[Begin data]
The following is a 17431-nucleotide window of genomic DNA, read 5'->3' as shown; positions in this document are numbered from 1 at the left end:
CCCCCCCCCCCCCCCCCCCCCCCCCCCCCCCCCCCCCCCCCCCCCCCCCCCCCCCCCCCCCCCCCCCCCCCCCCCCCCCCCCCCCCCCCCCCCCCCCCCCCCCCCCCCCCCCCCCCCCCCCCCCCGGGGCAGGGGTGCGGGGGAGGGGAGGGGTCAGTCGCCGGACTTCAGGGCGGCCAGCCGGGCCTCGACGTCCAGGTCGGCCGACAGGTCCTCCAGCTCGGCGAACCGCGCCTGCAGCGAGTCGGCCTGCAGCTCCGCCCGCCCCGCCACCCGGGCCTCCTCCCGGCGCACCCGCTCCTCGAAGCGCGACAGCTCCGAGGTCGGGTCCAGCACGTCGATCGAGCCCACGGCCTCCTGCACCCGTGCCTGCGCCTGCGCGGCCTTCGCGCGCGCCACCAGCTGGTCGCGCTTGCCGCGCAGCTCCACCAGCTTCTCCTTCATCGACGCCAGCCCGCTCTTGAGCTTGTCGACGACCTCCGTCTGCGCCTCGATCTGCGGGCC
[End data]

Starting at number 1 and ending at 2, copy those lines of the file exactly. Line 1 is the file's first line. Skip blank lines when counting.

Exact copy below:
The following is a 17431-nucleotide window of genomic DNA, read 5'->3' as shown; positions in this document are numbered from 1 at the left end:
CCCCCCCCCCCCCCCCCCCCCCCCCCCCCCCCCCCCCCCCCCCCCCCCCCCCCCCCCCCCCCCCCCCCCCCCCCCCCCCCCCCCCCCCCCCCCCCCCCCCCCCCCCCCCCCCCCCCCCCCCCCCCGGGGCAGGGGTGCGGGGGAGGGGAGGGGTCAGTCGCCGGACTTCAGGGCGGCCAGCCGGGCCTCGACGTCCAGGTCGGCCGACAGGTCCTCCAGCTCGGCGAACCGCGCCTGCAGCGAGTCGGCCTGCAGCTCCGCCCGCCCCGCCACCCGGGCCTCCTCCCGGCGCACCCGCTCCTCGAAGCGCGACAGCTCCGAGGTCGGGTCCAGCACGTCGATCGAGCCCACGGCCTCCTGCACCCGTGCCTGCGCCTGCGCGGCCTTCGCGCGCGCCACCAGCTGGTCGCGCTTGCCGCGCAGCTCCACCAGCTTCTCCTTCATCGACGCCAGCCCGCTCTTGAGCTTGTCGACGACCTCCGTCTGCGCCTCGATCTGCGGGCC